Andria Zafirakou won the 2018 Global Teacher Prize in March this year at the Global Education and Skills Forum in Dubai. The glittering award ceremony was hosted by comedian and actor Trevor Noah and included a special musical performance by Oscar-winning actress and Grammy award-winning singer Jennifer Hudson. Four time Formula One world champion Lewis Hamilton raced to the ceremony escorted by three Dubai Police supercars to deliver the Global Teacher Prize trophy to the stage and UK Prime Minister Theresa May delivered a special video message to the ceremony thanking Andria for her work.

The applicants for the Global Teacher Prize 2019 will be shortlisted down to a Top 50 (expected to be announced in December 2018) and then a final Top 10 (expected to be announced in February 2019). The winner will be chosen from the 10 finalists by the Global Teacher Prize Academy made up of prominent individuals.

All 10finalists will be flown to Dubai for an award ceremony taking place at the Global Education and Skills Forum in March 2019 where the winner will be announced live.

The prize is open to currently working teachers who teach children that are in compulsory schooling, or are between the ages of five and eighteen. Teachers who teach children age 4+ in an Early Years government-recognised curriculum are also eligible, as are teachers who teach on a part-time basis, and teachers of online courses. Teachers must spend at least 10 hours per week teaching children and plan to remain in the profession for the next 5 years.  It is open to teachers in every kind of school and, subject to local laws, in every country in the world.

If teachers are being nominated, the person nominating them will write a brief description online explaining why.  The teacher being nominated will then be sent an email letting them know they've been nominated and inviting them to apply for the prize.   Applicants can apply in English, Mandarin, Arabic, French, Spanish, Portuguese and Russian.  To join the conversation online follow @TeacherPrize on: and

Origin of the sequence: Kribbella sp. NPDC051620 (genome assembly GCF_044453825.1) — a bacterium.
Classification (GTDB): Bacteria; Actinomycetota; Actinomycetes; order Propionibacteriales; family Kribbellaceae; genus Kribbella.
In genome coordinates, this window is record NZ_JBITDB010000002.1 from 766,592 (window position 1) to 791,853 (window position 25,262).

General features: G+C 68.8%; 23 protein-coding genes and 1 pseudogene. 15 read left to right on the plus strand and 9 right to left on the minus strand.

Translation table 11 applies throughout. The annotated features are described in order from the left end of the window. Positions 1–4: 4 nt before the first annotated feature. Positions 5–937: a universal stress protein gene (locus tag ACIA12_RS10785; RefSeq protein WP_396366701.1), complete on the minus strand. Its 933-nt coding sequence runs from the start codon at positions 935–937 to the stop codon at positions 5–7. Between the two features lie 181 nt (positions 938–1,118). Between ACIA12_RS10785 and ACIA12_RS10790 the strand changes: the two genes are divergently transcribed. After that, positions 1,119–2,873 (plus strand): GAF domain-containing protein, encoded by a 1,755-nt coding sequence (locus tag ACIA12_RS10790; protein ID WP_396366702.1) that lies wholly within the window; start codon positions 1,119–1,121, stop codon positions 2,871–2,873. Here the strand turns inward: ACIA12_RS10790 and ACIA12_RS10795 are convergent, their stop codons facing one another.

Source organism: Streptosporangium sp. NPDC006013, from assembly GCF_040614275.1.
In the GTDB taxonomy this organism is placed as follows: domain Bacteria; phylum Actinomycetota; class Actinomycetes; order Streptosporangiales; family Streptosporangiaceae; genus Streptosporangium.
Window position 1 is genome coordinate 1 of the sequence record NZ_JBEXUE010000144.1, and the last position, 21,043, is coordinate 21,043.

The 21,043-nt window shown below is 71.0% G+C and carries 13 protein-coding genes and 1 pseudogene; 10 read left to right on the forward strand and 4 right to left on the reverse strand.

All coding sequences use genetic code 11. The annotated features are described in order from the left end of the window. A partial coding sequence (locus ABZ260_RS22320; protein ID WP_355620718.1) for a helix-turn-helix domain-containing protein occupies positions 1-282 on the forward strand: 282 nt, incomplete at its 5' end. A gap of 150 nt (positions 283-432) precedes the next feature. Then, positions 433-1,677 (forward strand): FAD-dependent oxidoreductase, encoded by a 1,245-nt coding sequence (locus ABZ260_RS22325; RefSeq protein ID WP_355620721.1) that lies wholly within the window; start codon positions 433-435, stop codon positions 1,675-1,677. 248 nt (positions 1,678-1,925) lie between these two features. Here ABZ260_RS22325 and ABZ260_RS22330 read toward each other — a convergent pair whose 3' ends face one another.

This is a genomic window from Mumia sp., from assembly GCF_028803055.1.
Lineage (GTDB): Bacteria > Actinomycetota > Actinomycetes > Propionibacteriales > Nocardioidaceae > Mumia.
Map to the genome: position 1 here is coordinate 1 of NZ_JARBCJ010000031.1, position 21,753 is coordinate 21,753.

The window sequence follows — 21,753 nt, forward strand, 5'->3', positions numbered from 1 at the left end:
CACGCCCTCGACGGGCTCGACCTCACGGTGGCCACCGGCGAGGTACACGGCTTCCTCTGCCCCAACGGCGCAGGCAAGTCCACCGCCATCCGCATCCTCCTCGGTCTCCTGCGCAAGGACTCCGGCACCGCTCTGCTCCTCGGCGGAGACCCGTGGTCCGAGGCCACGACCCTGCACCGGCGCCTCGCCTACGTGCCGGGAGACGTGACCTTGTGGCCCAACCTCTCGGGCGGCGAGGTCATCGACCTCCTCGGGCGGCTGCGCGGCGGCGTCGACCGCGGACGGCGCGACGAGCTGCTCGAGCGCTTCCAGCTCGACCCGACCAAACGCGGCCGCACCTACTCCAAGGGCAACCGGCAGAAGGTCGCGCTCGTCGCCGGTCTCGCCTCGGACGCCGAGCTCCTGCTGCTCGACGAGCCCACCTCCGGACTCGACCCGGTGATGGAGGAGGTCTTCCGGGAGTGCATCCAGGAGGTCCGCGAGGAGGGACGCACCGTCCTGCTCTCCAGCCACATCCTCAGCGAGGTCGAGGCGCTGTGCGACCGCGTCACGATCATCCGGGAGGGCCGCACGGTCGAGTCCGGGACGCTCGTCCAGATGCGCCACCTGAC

The Varkey Foundation 

The Varkey Foundation believes every child deserves a vibrant, stimulating learning environment that awakens and supports their full potential. We believe nothing is more important to achieving this than the passion and quality of teachers. We support global teaching capacity and seed excellence and innovation in the next generation of educators. We also founded the Global Teacher Prize to shine a spotlight on the incredible work teachers do all over the world.

The Top 50 shortlisted teachers will be narrowed down to the final Top 10 teachers by a Prize Committee. The winner will then be chosen from these Top 10 finalists by the Global Teacher Prize Academy. The Prize Committee and the Academy will look for evidence that applicants for the Varkey Foundation Global Teacher Prize meet the following criteria:

  • Employing effective instructional practices that are replicable and scalable to influence the quality of education globally. 
  • Employing innovative instructional practices that address the particular challenges of the school, community or country and which have shown sufficient evidence to suggest they could be effective in addressing such challenges in a new way.  
  • Achieving demonstrable student learning outcomes in the classroom. 
  •  Impact in the community beyond the classroom that provide unique and distinguished models of excellence for the teaching profession and others. 
  •  Helping children become global citizens through providing them with a values-based education that equips them for a world where they will potentially live, work and socialise with people from many different nationalities, cultures and religions.
  • Improving the teaching profession through helping to raise the bar of teaching, sharing best practice, and helping colleagues overcome any challenges they face in their school.  
  •  Teacher recognition from governments, national teaching organisations, head-teachers, colleagues, members of the wider community or pupils.